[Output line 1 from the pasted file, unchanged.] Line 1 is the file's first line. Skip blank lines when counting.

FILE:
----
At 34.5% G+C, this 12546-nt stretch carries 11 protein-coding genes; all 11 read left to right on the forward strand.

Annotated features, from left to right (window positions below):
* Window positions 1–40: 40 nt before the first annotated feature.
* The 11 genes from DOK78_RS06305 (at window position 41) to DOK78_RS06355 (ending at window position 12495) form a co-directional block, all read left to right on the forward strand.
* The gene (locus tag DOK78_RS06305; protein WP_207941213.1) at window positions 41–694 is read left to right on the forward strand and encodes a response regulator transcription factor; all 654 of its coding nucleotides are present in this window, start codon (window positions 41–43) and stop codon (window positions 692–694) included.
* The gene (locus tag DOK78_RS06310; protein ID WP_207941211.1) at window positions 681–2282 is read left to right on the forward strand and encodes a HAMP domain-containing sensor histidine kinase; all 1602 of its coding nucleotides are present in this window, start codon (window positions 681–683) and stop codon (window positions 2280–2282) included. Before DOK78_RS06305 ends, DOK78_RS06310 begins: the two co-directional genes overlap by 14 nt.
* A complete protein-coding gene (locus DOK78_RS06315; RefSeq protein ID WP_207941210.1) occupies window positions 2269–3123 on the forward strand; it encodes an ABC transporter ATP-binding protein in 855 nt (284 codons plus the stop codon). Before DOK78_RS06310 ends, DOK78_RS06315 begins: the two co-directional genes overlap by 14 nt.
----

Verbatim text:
At 34.5% G+C, this 12546-nt stretch carries 11 protein-coding genes; all 11 read left to right on the forward strand.